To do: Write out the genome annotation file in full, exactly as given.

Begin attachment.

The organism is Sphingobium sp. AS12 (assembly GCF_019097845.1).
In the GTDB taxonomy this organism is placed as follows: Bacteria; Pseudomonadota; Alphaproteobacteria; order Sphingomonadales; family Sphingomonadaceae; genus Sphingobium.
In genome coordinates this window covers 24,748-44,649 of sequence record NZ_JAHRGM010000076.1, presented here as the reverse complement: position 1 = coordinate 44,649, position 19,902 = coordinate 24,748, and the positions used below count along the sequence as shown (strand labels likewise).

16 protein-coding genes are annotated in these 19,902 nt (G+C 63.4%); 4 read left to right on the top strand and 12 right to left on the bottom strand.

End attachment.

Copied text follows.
The organism is Sphingobium sp. AS12 (assembly GCF_019097845.1).
In the GTDB taxonomy this organism is placed as follows: Bacteria; Pseudomonadota; Alphaproteobacteria; order Sphingomonadales; family Sphingomonadaceae; genus Sphingobium.
In genome coordinates this window covers 24,748-44,649 of sequence record NZ_JAHRGM010000076.1, presented here as the reverse complement: position 1 = coordinate 44,649, position 19,902 = coordinate 24,748, and the positions used below count along the sequence as shown (strand labels likewise).

16 protein-coding genes are annotated in these 19,902 nt (G+C 63.4%); 4 read left to right on the top strand and 12 right to left on the bottom strand.